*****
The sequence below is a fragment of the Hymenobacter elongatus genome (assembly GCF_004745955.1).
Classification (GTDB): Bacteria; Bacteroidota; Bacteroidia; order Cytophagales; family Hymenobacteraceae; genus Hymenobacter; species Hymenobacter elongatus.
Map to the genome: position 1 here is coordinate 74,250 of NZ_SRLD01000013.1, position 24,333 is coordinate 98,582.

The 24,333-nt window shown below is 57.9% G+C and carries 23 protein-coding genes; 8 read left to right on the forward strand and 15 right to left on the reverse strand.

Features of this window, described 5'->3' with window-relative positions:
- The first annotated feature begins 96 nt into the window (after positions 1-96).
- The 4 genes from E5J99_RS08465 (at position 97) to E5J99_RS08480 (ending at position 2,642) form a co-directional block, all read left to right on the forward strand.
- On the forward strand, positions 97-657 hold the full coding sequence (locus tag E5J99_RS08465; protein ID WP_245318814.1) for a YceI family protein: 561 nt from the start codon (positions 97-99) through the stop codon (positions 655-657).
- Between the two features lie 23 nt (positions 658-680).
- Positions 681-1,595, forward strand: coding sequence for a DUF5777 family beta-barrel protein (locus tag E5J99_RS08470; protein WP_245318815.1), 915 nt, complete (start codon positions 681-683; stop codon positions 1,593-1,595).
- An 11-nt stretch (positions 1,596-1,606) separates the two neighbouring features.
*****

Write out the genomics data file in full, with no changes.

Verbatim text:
The sequence below is a fragment of the Hymenobacter elongatus genome (assembly GCF_004745955.1).
Classification (GTDB): Bacteria; Bacteroidota; Bacteroidia; order Cytophagales; family Hymenobacteraceae; genus Hymenobacter; species Hymenobacter elongatus.
Map to the genome: position 1 here is coordinate 74,250 of NZ_SRLD01000013.1, position 24,333 is coordinate 98,582.

The 24,333-nt window shown below is 57.9% G+C and carries 23 protein-coding genes; 8 read left to right on the forward strand and 15 right to left on the reverse strand.

Features of this window, described 5'->3' with window-relative positions:
- The first annotated feature begins 96 nt into the window (after positions 1-96).
- The 4 genes from E5J99_RS08465 (at position 97) to E5J99_RS08480 (ending at position 2,642) form a co-directional block, all read left to right on the forward strand.
- On the forward strand, positions 97-657 hold the full coding sequence (locus tag E5J99_RS08465; protein ID WP_245318814.1) for a YceI family protein: 561 nt from the start codon (positions 97-99) through the stop codon (positions 655-657).
- Between the two features lie 23 nt (positions 658-680).
- Positions 681-1,595, forward strand: coding sequence for a DUF5777 family beta-barrel protein (locus tag E5J99_RS08470; protein WP_245318815.1), 915 nt, complete (start codon positions 681-683; stop codon positions 1,593-1,595).
- An 11-nt stretch (positions 1,596-1,606) separates the two neighbouring features.